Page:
Research suggests more silicon in Earth's lower mantle than thought

May 04, 2012 by Bob Yirka report
Earth crust
Source: Wikipedia

For many years geophysicists have argued over the perplexing mystery regarding the amount of silicon in the Earth's mantle that is thought to have arrived there via impacts with asteroids.

The problem is that tests done to determine the composition of the mantel have found that there appears to be less in it proportionally, than there is in asteroids. Now new research by a Japanese team suggests that the lowest section of the Earth’s has more silicon in it than does the upper parts, perhaps solving the mystery. They have described their work in their paper published in the journal Nature.

To help clarify what lies far beneath our feet, geophysicists have subdivided the Earth’s mantle into three broad sections: the upper, middle and lower mantle. The upper mantle describes the crust and approximately 400 km below. The middle is about 250 km thick and the lower goes to about 2,900 km in depth.

The upper mantle is far easier to study of course, due to its proximity and thus the proportion of silicon in it is well understood. Not so well understood has been the composition of the middle and lower mantles. To study them, researches generally use seismic data recorded by sending shockwaves into the ground, but doing so thus far, has led more often to speculation than good science.

To get a better handle on what is happening so far beneath the ’s surface the Japanese team took a different approach; instead of trying to measure the lower mantle itself, they sought to recreate it in a lab where it could be measured much more easily. To do that, they mixed the ingredients (mainly silicate perovskite and ferropericlase) they believe exist in the lower mantel and placed them in a pressure chamber. There the sample was subjected to different pressure levels consistent with current theories describing the differing degrees of pressure at different levels of the mantle. They then applied the same seismic tests normally done on the real mantle. In so doing, they have come to believe that the lower mantle has a volume that is approximately 93% silicate perovskite, which when compared with data describing the upper crust gives an average amount of silicon for the entire mantle that is very nearly equal to that found in asteroids. Thus, the mystery, they say is solved.

Explore further: Marie strengthens to hurricane in Pacific off Mexico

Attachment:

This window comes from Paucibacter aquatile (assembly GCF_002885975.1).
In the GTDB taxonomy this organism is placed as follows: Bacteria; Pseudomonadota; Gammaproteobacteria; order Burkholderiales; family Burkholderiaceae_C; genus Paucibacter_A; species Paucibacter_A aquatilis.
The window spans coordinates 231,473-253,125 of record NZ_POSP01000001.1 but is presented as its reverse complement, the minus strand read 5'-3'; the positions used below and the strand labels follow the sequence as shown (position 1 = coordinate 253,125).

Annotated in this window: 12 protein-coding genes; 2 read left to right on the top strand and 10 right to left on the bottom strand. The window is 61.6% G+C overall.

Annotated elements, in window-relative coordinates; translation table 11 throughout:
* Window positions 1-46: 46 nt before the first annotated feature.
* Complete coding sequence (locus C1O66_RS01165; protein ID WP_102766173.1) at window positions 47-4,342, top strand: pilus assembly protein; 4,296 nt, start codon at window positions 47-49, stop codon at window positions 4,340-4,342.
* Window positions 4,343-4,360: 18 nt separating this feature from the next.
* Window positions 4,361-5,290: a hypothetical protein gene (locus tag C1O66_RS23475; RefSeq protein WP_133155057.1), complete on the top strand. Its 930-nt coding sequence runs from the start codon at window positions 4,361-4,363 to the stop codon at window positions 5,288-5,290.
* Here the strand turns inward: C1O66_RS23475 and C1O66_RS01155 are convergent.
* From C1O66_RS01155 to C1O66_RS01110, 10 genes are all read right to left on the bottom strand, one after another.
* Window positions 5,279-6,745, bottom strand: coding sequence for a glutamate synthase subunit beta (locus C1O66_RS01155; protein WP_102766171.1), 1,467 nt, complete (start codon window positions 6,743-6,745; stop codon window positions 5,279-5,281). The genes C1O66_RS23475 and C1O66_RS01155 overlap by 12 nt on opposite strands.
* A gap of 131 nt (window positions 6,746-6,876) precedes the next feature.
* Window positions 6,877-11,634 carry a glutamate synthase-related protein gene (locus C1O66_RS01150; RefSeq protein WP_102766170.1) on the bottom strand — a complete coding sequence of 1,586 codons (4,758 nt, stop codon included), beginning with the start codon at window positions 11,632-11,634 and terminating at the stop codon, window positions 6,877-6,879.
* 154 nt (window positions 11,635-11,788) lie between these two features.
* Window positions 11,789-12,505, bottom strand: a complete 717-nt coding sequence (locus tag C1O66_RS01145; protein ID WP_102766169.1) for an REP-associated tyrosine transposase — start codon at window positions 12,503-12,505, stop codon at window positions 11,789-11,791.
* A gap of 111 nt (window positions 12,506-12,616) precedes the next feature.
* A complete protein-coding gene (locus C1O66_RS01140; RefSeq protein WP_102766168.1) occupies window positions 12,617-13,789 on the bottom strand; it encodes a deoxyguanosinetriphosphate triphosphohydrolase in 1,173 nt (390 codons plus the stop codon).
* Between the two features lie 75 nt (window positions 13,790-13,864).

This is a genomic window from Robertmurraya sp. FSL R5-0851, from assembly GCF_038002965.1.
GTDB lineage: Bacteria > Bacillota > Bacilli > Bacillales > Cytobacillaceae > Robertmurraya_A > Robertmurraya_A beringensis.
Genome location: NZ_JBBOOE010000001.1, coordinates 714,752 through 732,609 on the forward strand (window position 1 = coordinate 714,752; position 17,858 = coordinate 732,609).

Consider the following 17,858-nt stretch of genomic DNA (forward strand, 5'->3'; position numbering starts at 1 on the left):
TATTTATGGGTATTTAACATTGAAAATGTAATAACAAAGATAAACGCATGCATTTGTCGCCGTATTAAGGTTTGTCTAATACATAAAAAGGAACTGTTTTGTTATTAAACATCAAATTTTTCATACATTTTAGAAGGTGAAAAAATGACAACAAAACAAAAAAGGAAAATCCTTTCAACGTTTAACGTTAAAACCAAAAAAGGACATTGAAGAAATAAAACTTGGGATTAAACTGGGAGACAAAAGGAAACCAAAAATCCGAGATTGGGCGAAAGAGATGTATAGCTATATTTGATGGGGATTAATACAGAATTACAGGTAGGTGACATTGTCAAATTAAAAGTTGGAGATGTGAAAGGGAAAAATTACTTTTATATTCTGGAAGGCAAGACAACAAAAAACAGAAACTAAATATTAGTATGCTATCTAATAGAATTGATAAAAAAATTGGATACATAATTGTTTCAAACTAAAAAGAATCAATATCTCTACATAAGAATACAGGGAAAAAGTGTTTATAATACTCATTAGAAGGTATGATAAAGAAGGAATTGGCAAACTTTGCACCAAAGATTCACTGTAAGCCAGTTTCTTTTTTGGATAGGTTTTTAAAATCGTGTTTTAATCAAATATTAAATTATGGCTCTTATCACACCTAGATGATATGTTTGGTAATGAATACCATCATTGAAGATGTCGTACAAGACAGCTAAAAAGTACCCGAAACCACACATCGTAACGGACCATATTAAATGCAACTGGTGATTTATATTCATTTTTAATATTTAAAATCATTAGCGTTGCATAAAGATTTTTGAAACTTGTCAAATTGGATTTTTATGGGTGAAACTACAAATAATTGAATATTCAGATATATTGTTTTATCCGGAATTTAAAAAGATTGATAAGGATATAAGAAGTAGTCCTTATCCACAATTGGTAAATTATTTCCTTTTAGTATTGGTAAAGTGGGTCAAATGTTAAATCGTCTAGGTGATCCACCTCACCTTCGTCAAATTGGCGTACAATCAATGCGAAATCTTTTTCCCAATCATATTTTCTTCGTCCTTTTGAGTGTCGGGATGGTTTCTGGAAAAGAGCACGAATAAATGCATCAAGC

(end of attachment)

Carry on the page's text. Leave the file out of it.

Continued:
More information: Nature 485, 90–94 (03 May 2012) doi:10.1038/nature11004

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Irukanji
5 / 5 (1) May 04, 2012
Is it really surprising when asteroids are composed of the same stuff as our planet?(and presumably Mars, Venus and Mercury).
simplicio
5 / 5 (1) May 04, 2012
Is it really surprising when asteroids are composed of the same stuff as our planet?(and presumably Mars, Venus and Mercury)

Not surprising, but it was surprising before because they said:

"The problem is that tests done to determine the composition of the mantel have found that there appears to be less silicon in it proportionally, than there is in asteroids".
Irukanji
not rated yet May 05, 2012
Is it really surprising when asteroids are composed of the same stuff as our planet?(and presumably Mars, Venus and Mercury)


I was thinking of the logic of asteroids being silicon, and since the current theory is that planets sort of accumulated bits and pieces from their vicinities, then it makes sense for the earth to be composed of the same stuff. Apparently there is a depletion of heavier metals like gold and platinum in the crust, but a higher amount in asteroids, so perhaps these metals are in higher abundance near the core?(I think an article was posted on here a few days ago about mining asteroids for precious metals, etc)
Torbjorn_Larsson_OM
not rated yet May 05, 2012
The whole field may be in a bit of upset right now, since models and observations show that differentiation (sorting out of the core leaving the mantle) may not have been as clearcut as believed. (Disclaimer: I'm interested in astrobiology, these bits and pieces are circumstantial - though I could give my refs if asked.)

Anyhow, the idea is that during differentiation iron, and the metals that like to form compounds with iron (siderophiles - nickel, gold, platinum - a few iron-like metals - see http://en.wikiped...fication ), went to the core and very little remained in the mantle. The mantle has the remaining elements - silicon and the metals that like to form compounds with silicon (lithophiles - most metals). The siderophiles we see today is believed to have backfilled the crust and mantle after solidification and differentiation respectively, delivered by impactors of which many were asteroids.
antialias_physorg
not rated yet May 06, 2012
Is it really surprising when asteroids are composed of the same stuff as our planet?(and presumably Mars, Venus and Mercury).

A planet has very different thermal dynamics than an asteroid. We're basically sitting on a very large smeltering oven. This means that different materials can settle at different depths at different concentrations (due to different densities). This is what makes it so hard to accurately predict what composition of the mantle (amd lower layers)